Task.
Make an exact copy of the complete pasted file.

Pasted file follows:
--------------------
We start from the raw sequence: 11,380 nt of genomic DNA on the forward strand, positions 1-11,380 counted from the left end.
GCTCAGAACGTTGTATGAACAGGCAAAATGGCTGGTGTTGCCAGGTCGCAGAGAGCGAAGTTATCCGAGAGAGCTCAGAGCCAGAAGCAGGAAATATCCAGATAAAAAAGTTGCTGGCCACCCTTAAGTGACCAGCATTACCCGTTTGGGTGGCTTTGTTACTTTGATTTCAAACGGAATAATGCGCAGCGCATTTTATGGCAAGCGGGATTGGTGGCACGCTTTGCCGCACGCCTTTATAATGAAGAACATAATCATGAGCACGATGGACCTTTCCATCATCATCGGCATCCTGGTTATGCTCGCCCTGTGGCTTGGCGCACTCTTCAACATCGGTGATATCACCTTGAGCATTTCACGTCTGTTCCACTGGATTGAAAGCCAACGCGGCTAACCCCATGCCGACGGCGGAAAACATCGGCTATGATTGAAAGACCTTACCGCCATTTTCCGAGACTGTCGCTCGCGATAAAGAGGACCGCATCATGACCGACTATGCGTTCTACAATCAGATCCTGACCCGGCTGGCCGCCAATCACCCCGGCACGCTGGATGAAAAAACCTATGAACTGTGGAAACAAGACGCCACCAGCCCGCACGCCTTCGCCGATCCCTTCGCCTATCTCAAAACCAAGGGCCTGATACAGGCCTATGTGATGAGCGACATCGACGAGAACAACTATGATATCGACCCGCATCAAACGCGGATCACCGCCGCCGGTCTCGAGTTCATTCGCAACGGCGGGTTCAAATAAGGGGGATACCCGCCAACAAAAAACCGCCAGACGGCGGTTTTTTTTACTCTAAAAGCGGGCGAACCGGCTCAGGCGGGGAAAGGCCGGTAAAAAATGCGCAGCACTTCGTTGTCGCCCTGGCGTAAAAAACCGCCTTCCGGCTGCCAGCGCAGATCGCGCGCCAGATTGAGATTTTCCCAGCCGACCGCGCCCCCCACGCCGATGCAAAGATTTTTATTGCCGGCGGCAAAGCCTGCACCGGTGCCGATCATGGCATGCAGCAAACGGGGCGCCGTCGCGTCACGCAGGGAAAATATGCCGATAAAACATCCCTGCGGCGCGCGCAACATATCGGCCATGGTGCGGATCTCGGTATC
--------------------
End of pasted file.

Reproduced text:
We start from the raw sequence: 11,380 nt of genomic DNA on the forward strand, positions 1-11,380 counted from the left end.
GCTCAGAACGTTGTATGAACAGGCAAAATGGCTGGTGTTGCCAGGTCGCAGAGAGCGAAGTTATCCGAGAGAGCTCAGAGCCAGAAGCAGGAAATATCCAGATAAAAAAGTTGCTGGCCACCCTTAAGTGACCAGCATTACCCGTTTGGGTGGCTTTGTTACTTTGATTTCAAACGGAATAATGCGCAGCGCATTTTATGGCAAGCGGGATTGGTGGCACGCTTTGCCGCACGCCTTTATAATGAAGAACATAATCATGAGCACGATGGACCTTTCCATCATCATCGGCATCCTGGTTATGCTCGCCCTGTGGCTTGGCGCACTCTTCAACATCGGTGATATCACCTTGAGCATTTCACGTCTGTTCCACTGGATTGAAAGCCAACGCGGCTAACCCCATGCCGACGGCGGAAAACATCGGCTATGATTGAAAGACCTTACCGCCATTTTCCGAGACTGTCGCTCGCGATAAAGAGGACCGCATCATGACCGACTATGCGTTCTACAATCAGATCCTGACCCGGCTGGCCGCCAATCACCCCGGCACGCTGGATGAAAAAACCTATGAACTGTGGAAACAAGACGCCACCAGCCCGCACGCCTTCGCCGATCCCTTCGCCTATCTCAAAACCAAGGGCCTGATACAGGCCTATGTGATGAGCGACATCGACGAGAACAACTATGATATCGACCCGCATCAAACGCGGATCACCGCCGCCGGTCTCGAGTTCATTCGCAACGGCGGGTTCAAATAAGGGGGATACCCGCCAACAAAAAACCGCCAGACGGCGGTTTTTTTTACTCTAAAAGCGGGCGAACCGGCTCAGGCGGGGAAAGGCCGGTAAAAAATGCGCAGCACTTCGTTGTCGCCCTGGCGTAAAAAACCGCCTTCCGGCTGCCAGCGCAGATCGCGCGCCAGATTGAGATTTTCCCAGCCGACCGCGCCCCCCACGCCGATGCAAAGATTTTTATTGCCGGCGGCAAAGCCTGCACCGGTGCCGATCATGGCATGCAGCAAACGGGGCGCCGTCGCGTCACGCAGGGAAAATATGCCGATAAAACATCCCTGCGGCGCGCGCAACATATCGGCCATGGTGCGGATCTCGGTATC